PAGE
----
Summer has ended, but my work at he AGO has just begun!

Although the summer is ending, my internship is not! After the amazing experience I’ve had these last few weeks, I’m grateful, humbled and excited to be able to say that it is not yet over; I will be continuing my internship for the rest of this semester in conjunction with a Brandeis internship seminar.

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It seems it is not yet time to part with my intern badge!

While there is plenty to look forward to, it is crucial (not to mention enjoyable) to retrospectively analyze the crucial changes I have undergone by taking on the challenges that have accompanied this internship. These challenges, ranging from getting a taste of what it is like to be alone and away from home to forcing myself to gather my confidence and approach the inspiring lecturer who, within an hour, changed my outlook on my future career and built my character in a way I could not have foreseen. Looking back at my summer experience at the Criminal Bureau of the Massachusetts Attorney General’s Office, I find myself to be an adult, a proud servant of the Commonwealth, and a fervent advocate of self-exploration via internships.

From among the main goals I outlined for myself at the beginning of my internship, I have truly surpassed the most important ones. I originally aspired to “mold myself into a meritorious and ‘civic-ly’ aware adult.” I could not have imagined the extent to which my dedication to civic engagement would solidify during my time in the AGO, but here I stand, a matured version of the person I was at the end of the school year, convinced that my career path would feel empty without some sort of community service which would allow me to benefit the society to which I belong. I hoped to “forge new connections,” and I am now fortunate enough to include a group of talented interns, law students, paralegals, lawyers, officers and financial investigators in my ever-growing network. I realized through my exploration of “the intricacies of my passion for law” that I am most interested in civil rights and anti-discrimination efforts within the context of the law and I know that the next steps I take towards my future will involve the study and promotion of diversification and acceptance. With all of these goals realized, I look forward to expanding my knowledge of myself and the legal world as I return to the office this semester and as I take on future internships.

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A pleasant intern lunch organized by a charismatic and involved lawyer at the Criminal Bureau (I’m the third person from the right!). I’m lucky enough to have these future lawyers in my career network.

https://www.ted.com/talks/verna_myers_how_to_overcome_our_biases_walk_boldly_toward_them?language=en – The AGO organized an event during which dozens of office members watched Vernā Myers’ inspirational TED talk about overcoming subconscious biases and then discussed the video to deepen our understanding of how it applies to us.

I am most proud of my work combating  human trafficking and my new interest in this field, which evolved from my involvement in the Human Trafficking Unit. My extensive involvement in the unit’s developing policy-implementation plan, which spanned almost the entirety of this internship, started with a request that I create a simple excel document and developed into an enriching and layered experience in the art of networking. The creation of the spreadsheet was an opportunity for me to aid the AGO’s Director of Human Trafficking Policy, Programs, and Education, who specialized in a field which I was eager to explore. My scrupulous efforts, paired with a genuine interest in the unique and kind woman I was helping, resulted in a rewarding networking connection which I now cherish. This woman mentored me by taking me to observe meetings with outside organizations, looking out for different events I could attend, and even asking me for input on how to move forward with the implementation of the policy I helped to create. I am both proud of and thankful for the working relationship I now have with her, and I look forward to collaborating with her in the coming months.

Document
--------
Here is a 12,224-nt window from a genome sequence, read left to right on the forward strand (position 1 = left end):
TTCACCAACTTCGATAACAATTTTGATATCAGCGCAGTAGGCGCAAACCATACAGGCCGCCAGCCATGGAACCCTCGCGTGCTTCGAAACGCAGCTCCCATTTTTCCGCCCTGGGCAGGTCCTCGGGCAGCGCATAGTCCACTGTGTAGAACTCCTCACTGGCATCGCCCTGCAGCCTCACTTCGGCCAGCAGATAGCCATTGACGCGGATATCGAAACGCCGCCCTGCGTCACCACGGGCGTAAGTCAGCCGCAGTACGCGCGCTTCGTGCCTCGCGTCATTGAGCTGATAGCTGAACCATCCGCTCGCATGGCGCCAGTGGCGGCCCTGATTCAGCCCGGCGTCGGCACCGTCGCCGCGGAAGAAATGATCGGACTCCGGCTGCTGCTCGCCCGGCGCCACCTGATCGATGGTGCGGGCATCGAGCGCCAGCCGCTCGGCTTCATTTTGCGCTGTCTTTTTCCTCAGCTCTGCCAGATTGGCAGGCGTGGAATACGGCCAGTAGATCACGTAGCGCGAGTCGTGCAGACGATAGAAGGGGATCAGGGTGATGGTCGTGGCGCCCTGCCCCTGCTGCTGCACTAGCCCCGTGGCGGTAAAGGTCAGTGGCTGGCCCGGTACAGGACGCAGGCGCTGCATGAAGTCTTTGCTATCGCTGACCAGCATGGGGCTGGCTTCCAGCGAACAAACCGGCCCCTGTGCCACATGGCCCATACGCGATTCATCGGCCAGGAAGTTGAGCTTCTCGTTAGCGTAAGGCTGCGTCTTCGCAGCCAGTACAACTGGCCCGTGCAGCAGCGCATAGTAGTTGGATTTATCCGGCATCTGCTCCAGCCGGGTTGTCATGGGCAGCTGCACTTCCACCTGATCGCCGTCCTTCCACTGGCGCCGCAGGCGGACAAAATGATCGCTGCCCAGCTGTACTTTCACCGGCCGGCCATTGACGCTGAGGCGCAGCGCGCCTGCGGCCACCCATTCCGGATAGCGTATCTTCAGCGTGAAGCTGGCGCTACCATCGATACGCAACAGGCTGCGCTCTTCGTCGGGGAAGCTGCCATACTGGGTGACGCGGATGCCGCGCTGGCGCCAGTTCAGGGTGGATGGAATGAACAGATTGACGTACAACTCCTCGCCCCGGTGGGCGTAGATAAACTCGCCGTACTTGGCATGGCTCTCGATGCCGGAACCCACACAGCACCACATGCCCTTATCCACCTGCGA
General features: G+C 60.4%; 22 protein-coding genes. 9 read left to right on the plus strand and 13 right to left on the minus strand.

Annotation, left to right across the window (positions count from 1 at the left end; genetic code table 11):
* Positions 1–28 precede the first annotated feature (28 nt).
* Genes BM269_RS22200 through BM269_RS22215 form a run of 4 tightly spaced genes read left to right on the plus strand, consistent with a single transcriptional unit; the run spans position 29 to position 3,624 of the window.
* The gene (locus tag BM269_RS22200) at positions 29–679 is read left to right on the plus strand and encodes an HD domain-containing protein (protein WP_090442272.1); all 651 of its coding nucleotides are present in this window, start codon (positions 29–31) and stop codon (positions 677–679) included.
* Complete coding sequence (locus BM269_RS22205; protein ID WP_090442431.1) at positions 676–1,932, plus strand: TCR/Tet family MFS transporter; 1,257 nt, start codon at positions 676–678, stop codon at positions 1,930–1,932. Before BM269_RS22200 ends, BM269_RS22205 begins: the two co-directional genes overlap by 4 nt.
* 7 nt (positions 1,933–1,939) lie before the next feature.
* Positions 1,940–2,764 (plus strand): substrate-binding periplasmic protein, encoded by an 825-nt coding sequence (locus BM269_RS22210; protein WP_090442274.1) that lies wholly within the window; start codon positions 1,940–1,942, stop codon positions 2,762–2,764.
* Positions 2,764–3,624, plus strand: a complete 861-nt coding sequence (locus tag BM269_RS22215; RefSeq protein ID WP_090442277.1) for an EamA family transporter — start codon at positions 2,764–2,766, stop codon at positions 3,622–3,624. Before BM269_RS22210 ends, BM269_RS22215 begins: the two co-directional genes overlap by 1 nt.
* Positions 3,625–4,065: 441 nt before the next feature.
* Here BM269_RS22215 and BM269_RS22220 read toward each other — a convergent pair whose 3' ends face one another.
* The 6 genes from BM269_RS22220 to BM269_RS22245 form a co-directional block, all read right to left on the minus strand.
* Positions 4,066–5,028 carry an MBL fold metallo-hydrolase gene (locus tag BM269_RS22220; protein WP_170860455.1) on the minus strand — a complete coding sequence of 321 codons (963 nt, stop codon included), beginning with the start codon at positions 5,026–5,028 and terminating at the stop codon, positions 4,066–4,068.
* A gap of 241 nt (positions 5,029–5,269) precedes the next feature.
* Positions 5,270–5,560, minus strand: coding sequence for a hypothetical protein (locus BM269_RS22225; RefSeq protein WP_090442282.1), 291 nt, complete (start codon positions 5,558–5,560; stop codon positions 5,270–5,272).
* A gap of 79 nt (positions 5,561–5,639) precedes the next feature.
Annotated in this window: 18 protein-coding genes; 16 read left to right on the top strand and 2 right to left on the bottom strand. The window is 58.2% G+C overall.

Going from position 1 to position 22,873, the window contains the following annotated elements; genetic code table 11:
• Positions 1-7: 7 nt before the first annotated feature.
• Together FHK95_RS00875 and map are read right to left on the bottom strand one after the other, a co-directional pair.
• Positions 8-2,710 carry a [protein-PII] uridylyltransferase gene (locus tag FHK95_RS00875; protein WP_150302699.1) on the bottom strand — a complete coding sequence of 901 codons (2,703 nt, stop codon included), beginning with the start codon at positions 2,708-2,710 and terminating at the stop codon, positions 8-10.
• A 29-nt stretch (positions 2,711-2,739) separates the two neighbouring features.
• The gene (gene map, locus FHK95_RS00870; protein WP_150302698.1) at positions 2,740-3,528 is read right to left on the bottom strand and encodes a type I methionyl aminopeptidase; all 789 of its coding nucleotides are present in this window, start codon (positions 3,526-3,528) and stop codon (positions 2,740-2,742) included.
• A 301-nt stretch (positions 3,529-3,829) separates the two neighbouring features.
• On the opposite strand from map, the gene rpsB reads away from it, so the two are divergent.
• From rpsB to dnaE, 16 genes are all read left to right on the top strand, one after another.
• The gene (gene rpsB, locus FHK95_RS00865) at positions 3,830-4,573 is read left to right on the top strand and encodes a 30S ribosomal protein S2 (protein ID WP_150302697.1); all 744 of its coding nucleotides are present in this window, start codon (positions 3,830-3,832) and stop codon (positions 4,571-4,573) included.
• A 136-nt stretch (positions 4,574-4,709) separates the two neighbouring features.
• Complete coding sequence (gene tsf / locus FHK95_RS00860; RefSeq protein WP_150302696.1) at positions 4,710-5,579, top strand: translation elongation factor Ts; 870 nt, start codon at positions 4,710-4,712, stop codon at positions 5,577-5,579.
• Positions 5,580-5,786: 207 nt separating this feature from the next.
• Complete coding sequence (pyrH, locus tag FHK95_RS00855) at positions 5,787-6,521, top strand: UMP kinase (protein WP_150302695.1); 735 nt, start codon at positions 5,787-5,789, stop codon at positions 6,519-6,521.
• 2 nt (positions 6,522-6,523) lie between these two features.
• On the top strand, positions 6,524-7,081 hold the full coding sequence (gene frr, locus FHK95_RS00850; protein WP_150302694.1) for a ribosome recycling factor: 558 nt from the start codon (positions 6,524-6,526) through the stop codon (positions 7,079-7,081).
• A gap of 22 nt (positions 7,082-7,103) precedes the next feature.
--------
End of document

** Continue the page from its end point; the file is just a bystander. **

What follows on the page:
http://www.polarisproject.org – A wonderful anti-human trafficking organization which shares many of the same goals of the AGO’s Human Trafficking Division

http://www.polarisproject.org/storage/documents/hotelindustryfactsheet.pdf – a trusty reference sheet for the AGO’s Human Trafficking Division in its effort to increase human trafficking awareness in the Commonwealth

Thus, my advice to students interested in working in this office is to take this opportunity by the reins and make the most of the resources around them, be it the esteem of others, the unique events and presentations, the work experience, or just the boundless advice of the good, hardworking people of the AGO. In any internship context, including this one, my greatest piece of advice is to balance challenging oneself by stepping outside of one’s comfort zone with being conscious of oneself in one’s work-environment context. Branch out, but don’t seem too haughty; be confident but don’t forget the value of humility. While it is important to be sure of one’s merit, there is no disadvantage to asking and asking again to gain a complete understanding from those who have been doing this way longer than any intern. Remember that being memorable (in a good way) also requires being personable and receptive. This balance has helped me grow from this amazing opportunity in ways which, only three months ago, I did not believe to be possible. Though I am still perfecting this equilibrium and will continue fine-tuning it this semester in this familiar context, it has been my greatest ally and will continue to be in future classroom, recreational, and professional experiences.

Lilly Hecht ’18

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